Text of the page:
Simone Kermes is artist who is exceedingly difficult to take seriously, but equally difficult to dismiss.  She sailed on in a gigantic tulle confection of a dress that resembled a wedding cake in mourning, her head dwarfed by an enormous pile of curly red hair.  Unlike everyone else, who used a music stand, she held her music, which seemed to constrain her usual dance moves a bit, but only sometimes.  I have to describe this because it was quite a sight.  Vocally she bills herself as a dramatic coloratura, which seems like an overstatement–her voice can’t be larger than Damrau’s–but she can let it rip when she needs to (though it ain’t always pretty).  Her tone is rather thin, and her phrasing tends too often to breathy mannerisms.  But she can work the coloratura, and has a certain charisma and panache that makes her hard to ignore.  She has nothing like Genaux’s dramatic specificity, but she’s intense.  However, she also seems deeply crazy.

Thomas Walker as Norcestro was an actual Scot in this Scottish opera, and with a careful lyric tenor sounded accurate and tasteful but a bit bloodless.  Manfred Hemm in the bass role of Olfredo has a somewhat Germanic edge to his sound, but did well by the music.  Lena Belkina charmed in the small role of Etelia, reduced to recitative exposition for most of the opera, but sang a lovely short aria towards the end.

While hearing this opera with historically informed orchestra is a cool experience, the typographically odd moderntimes_1800 sounded scrappy.  The usual HIP issues of wind intonation and squawks were joined by a lot of iffy ensemble in the strings, especially compared to my luxe alarm clock, the Royal Concertgebouw, that morning.  But they produced a merry, vibrato-free racket, and hearing music of this period with natural horns and all that is more or less worth it.  The Wiener Singerakademie sounded excellent, though I would have appreciated a more antiphonal effect out of the divided choruses.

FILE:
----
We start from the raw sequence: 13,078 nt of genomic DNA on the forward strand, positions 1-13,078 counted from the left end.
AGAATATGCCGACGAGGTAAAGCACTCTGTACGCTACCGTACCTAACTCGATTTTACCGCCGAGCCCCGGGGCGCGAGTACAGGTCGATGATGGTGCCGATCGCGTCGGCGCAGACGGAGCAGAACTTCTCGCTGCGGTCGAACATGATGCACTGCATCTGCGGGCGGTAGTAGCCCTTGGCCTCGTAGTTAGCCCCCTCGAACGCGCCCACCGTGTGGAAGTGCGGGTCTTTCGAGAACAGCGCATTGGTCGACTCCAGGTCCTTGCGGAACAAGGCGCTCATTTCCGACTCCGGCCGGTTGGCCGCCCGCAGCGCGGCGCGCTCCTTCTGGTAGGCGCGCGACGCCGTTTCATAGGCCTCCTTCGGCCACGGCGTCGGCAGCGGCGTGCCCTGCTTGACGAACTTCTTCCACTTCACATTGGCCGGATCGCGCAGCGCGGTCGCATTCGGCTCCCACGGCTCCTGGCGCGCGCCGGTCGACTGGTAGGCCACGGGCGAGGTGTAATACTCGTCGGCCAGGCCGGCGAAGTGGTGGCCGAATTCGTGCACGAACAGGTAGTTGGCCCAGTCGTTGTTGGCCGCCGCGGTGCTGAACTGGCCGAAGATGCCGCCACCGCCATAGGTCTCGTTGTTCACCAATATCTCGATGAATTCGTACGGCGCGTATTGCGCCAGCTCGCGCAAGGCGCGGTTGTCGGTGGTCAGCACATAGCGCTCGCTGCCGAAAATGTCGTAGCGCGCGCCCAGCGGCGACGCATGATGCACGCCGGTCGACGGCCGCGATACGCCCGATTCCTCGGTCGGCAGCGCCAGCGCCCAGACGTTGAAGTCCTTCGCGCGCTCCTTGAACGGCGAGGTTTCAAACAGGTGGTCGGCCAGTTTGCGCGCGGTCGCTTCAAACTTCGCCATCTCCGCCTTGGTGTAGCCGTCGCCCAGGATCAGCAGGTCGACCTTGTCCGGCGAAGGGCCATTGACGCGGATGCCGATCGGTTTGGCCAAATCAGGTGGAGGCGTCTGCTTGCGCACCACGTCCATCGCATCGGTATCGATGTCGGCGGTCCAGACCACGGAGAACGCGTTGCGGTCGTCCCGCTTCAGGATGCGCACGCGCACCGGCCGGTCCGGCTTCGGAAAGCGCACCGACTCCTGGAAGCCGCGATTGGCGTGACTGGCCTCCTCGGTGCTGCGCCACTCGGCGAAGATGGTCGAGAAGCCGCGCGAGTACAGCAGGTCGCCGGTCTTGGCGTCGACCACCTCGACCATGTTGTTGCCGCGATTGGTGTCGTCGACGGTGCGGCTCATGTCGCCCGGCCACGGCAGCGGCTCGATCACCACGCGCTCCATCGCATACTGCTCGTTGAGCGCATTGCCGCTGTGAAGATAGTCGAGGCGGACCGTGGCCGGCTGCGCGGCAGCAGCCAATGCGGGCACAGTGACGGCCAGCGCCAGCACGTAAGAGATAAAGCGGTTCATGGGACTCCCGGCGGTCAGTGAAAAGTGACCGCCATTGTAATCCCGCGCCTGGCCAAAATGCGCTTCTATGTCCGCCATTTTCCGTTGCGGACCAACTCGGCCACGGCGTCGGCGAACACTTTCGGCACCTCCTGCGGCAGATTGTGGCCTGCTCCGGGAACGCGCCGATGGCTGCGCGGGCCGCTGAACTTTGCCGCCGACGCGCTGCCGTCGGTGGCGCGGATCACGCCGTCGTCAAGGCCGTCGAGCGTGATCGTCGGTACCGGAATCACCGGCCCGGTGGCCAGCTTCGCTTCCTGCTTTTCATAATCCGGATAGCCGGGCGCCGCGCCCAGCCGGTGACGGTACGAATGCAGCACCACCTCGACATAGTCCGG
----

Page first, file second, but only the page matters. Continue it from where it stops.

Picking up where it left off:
If you are interested in hearing this performance for yourself, it will be broadcast on December 4 at 7:30 Central European Time on Ö1, which can be heard online here.

I got a rush ticket in the fourth row so here are some decent if still blurry bows photos for a change…

Hi, concertmaster!
Standing from left: Manfred Hemm (partly out of frame), Martin Vanberg,
Thomas Walker, Lena Belkina, Simone Kermes, Vivica Genaux
She’s looking away, but this is for the dress.

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  1. Wonderful review, but frustrating because I read it too late to catch the broadcast. Did anyone out there record it?
    Meyerbeer Fan.

  2. try joining yahoo group 'lyricoperatrading' where you can find a recording of the broadcast

  3. Not feuding clans, actually, as this is set in the Scottish border country "at the time of the Norman Conquest" – which actually took place elsehere. Kilts would have been inappropriate, as they are for "Lucia", set in Berwickshire.

    At the moment I'm listening to the recording on BBC Radio 3 and enjoying it.